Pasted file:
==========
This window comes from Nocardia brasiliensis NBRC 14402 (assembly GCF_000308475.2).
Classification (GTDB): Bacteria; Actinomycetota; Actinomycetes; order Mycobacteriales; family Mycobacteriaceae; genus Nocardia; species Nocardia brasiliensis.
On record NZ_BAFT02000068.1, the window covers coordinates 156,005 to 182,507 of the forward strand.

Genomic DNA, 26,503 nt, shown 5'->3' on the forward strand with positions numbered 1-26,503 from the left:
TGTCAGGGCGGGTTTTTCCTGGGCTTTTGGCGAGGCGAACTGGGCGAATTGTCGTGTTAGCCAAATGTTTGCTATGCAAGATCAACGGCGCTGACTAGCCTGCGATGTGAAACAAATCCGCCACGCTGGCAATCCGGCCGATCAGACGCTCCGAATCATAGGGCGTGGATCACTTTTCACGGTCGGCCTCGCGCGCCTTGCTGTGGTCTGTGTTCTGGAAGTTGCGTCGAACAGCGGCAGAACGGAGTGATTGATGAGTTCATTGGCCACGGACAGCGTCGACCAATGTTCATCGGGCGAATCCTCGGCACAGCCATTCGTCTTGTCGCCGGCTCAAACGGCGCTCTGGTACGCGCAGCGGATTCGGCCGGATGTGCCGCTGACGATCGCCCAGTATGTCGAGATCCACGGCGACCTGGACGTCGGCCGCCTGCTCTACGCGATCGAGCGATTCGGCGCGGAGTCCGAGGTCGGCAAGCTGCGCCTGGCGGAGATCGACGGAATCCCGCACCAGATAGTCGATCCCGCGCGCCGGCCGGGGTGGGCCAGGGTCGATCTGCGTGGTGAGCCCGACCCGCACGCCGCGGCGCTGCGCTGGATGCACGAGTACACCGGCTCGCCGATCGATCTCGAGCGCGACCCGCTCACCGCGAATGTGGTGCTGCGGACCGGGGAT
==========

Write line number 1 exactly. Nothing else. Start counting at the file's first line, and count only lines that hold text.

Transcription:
This window comes from Nocardia brasiliensis NBRC 14402 (assembly GCF_000308475.2).